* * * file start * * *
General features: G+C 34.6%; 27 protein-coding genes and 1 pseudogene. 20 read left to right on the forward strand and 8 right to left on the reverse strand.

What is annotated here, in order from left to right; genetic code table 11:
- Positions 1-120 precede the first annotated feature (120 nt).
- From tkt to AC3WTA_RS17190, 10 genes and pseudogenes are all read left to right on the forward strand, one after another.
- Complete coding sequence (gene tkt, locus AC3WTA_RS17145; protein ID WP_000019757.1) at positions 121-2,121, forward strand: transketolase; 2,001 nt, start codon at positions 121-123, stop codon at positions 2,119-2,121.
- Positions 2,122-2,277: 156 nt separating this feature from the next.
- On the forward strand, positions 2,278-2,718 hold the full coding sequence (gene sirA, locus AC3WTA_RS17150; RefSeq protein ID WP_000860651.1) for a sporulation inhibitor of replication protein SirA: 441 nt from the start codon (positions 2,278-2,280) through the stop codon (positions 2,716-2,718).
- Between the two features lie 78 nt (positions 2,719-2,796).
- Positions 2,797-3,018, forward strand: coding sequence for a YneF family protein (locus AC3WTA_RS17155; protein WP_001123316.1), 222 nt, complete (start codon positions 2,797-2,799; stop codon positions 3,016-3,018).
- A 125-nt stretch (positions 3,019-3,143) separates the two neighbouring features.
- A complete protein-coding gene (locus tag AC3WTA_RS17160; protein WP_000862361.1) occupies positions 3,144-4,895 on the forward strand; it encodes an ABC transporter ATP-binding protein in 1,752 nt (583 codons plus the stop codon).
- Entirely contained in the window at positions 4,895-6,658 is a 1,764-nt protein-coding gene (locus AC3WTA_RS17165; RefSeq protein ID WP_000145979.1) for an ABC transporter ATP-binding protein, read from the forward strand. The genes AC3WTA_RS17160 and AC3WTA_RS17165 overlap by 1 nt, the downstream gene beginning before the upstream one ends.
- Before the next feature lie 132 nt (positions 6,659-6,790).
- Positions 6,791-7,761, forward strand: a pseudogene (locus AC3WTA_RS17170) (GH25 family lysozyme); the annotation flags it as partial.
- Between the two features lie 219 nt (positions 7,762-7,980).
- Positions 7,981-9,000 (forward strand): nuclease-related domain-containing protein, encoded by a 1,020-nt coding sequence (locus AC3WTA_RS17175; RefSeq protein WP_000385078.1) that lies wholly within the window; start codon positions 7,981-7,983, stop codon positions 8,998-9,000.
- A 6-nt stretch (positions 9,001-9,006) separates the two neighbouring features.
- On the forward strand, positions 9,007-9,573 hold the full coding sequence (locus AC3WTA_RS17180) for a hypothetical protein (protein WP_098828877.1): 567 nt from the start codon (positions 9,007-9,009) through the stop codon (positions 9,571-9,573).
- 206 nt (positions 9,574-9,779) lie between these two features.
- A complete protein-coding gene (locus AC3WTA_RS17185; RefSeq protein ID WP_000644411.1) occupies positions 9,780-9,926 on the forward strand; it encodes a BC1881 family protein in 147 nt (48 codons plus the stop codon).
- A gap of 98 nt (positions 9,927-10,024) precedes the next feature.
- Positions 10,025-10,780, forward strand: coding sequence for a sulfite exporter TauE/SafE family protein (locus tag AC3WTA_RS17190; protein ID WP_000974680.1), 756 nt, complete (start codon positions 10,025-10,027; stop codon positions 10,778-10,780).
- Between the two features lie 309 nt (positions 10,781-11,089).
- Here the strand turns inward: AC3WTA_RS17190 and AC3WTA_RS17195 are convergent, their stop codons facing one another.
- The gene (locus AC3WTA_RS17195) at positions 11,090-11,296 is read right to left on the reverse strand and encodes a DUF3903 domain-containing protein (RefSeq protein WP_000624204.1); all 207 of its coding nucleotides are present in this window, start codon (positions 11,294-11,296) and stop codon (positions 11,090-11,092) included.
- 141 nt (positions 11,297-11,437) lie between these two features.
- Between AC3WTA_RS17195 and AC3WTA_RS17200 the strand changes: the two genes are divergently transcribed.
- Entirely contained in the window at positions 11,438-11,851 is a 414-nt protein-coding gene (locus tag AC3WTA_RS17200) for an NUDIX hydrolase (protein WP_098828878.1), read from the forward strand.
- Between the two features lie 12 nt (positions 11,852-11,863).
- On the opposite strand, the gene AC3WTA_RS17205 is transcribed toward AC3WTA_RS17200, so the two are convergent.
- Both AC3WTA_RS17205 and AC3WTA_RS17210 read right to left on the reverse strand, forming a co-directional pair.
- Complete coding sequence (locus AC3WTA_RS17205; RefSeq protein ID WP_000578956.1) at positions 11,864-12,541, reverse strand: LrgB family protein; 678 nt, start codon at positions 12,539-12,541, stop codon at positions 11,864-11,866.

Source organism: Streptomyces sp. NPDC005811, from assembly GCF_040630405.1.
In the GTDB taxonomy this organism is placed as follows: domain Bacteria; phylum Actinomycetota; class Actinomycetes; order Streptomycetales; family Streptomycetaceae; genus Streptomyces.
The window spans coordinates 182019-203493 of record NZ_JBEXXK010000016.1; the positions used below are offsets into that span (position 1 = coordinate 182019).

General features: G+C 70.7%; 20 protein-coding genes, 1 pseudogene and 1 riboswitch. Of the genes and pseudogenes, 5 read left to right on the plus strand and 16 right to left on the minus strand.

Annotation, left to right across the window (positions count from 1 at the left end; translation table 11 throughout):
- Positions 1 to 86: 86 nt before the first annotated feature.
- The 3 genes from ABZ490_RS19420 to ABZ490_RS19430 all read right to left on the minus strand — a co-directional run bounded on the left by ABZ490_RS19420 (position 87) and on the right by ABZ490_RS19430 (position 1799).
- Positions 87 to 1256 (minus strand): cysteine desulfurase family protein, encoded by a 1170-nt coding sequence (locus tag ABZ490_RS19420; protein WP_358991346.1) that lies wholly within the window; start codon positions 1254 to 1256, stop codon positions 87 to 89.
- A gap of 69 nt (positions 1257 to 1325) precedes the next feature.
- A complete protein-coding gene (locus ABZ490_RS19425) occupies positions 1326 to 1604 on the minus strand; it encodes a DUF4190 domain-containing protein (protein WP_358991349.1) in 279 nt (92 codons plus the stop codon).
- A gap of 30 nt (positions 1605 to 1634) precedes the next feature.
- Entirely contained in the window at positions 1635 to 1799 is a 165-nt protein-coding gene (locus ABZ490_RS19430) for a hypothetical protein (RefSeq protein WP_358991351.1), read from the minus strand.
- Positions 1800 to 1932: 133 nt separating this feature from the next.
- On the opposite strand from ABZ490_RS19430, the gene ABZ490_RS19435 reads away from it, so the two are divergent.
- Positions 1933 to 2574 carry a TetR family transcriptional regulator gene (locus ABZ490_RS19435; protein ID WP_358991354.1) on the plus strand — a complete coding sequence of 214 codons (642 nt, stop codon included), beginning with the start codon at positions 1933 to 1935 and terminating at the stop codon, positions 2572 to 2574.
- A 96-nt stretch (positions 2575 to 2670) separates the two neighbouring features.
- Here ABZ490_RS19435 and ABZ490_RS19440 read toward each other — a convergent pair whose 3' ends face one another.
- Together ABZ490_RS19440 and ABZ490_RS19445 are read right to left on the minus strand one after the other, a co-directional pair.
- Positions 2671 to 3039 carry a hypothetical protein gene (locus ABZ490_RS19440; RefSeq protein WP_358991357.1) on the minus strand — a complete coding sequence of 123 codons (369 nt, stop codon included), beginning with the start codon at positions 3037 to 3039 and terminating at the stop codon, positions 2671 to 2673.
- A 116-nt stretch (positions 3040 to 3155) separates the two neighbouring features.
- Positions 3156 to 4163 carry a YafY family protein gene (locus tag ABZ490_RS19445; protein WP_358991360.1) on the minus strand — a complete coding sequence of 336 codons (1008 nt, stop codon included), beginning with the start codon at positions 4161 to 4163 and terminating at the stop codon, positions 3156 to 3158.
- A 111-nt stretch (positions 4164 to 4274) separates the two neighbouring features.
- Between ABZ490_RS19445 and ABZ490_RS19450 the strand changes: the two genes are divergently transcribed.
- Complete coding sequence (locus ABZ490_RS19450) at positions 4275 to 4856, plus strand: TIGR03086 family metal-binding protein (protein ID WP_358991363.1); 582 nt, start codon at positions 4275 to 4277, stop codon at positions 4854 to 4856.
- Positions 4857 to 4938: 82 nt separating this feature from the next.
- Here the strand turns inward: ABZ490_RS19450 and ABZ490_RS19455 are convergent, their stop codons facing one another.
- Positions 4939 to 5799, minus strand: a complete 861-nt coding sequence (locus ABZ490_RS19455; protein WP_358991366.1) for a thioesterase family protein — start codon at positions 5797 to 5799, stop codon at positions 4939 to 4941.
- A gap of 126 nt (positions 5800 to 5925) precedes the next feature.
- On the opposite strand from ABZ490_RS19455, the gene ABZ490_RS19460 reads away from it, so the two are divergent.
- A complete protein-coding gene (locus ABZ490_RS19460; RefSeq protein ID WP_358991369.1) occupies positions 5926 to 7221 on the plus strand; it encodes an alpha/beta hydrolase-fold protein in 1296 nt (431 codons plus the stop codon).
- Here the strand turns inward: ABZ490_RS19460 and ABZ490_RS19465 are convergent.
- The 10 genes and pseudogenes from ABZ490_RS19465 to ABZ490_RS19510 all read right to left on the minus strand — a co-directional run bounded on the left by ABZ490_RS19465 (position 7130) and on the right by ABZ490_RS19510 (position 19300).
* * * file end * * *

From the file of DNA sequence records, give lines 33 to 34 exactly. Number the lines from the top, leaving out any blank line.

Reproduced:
Source organism: Streptomyces sp. NPDC005811, from assembly GCF_040630405.1.
In the GTDB taxonomy this organism is placed as follows: domain Bacteria; phylum Actinomycetota; class Actinomycetes; order Streptomycetales; family Streptomycetaceae; genus Streptomyces.